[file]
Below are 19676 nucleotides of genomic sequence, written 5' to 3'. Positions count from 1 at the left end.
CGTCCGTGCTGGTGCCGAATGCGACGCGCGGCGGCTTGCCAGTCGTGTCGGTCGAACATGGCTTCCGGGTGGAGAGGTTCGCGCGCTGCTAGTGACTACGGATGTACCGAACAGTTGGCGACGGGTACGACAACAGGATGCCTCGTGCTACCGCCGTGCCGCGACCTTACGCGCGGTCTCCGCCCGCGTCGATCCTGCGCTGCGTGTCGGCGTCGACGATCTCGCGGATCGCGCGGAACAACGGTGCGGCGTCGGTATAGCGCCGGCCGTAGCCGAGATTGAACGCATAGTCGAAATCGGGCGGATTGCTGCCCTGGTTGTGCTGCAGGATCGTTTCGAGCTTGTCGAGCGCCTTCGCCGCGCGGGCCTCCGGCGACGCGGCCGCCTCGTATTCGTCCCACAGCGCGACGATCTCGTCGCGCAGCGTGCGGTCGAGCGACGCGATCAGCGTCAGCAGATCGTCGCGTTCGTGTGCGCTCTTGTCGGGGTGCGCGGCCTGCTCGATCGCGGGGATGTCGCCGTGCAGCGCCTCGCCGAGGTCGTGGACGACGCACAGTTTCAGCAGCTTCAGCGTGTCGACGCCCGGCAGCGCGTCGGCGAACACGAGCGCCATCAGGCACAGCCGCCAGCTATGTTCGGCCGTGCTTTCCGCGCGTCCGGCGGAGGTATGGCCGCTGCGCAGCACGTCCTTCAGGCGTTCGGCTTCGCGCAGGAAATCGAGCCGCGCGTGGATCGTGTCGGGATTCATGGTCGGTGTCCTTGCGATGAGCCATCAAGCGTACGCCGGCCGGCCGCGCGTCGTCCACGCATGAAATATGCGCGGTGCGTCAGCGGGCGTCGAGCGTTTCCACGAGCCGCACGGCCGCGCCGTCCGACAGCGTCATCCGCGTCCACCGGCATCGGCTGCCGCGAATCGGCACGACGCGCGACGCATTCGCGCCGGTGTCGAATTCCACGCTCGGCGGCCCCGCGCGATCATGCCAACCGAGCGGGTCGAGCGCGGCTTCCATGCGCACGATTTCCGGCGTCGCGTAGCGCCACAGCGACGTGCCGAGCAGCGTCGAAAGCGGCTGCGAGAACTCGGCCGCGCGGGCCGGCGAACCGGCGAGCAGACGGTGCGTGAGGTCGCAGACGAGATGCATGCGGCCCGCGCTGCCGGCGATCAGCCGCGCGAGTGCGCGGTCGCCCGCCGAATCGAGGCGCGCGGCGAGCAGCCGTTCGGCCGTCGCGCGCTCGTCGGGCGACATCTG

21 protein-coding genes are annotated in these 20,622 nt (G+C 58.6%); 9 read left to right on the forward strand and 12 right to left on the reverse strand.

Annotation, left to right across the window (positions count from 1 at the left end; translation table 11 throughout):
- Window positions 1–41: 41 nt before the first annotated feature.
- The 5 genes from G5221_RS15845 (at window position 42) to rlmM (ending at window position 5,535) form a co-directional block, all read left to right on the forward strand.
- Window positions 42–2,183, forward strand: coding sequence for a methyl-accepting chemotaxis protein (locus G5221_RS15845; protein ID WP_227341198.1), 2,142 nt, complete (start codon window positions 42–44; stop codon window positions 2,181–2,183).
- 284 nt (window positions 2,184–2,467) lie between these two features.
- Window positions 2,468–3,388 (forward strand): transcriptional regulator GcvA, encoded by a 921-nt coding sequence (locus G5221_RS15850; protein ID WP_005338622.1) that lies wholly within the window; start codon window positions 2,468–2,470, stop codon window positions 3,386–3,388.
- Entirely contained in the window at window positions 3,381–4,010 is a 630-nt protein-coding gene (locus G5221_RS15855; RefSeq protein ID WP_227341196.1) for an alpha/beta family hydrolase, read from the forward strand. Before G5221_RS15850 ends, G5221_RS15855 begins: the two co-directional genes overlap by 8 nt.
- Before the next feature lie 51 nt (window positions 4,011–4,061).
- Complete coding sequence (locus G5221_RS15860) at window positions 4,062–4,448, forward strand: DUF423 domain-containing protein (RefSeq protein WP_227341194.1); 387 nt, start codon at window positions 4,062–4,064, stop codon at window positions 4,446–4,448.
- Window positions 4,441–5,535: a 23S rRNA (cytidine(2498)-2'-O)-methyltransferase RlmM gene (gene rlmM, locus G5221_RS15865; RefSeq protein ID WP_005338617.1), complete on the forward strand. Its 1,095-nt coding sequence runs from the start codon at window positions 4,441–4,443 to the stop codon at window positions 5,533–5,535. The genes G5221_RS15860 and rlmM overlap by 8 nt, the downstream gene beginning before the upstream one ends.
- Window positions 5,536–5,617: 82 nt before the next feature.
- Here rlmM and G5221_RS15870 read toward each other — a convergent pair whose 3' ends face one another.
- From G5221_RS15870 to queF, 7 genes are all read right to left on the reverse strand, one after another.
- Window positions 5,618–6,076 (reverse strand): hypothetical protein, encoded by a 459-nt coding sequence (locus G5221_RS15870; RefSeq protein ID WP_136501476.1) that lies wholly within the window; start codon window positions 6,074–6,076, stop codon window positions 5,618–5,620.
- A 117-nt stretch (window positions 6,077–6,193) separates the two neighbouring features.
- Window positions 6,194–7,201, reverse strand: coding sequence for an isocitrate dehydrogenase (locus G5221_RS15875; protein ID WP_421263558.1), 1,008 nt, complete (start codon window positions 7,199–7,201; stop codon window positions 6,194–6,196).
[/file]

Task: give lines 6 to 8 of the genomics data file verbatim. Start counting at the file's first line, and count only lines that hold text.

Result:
- The 5 genes from G5221_RS15845 (at window position 42) to rlmM (ending at window position 5,535) form a co-directional block, all read left to right on the forward strand.
- Window positions 42–2,183, forward strand: coding sequence for a methyl-accepting chemotaxis protein (locus G5221_RS15845; protein ID WP_227341198.1), 2,142 nt, complete (start codon window positions 42–44; stop codon window positions 2,181–2,183).
- 284 nt (window positions 2,184–2,467) lie between these two features.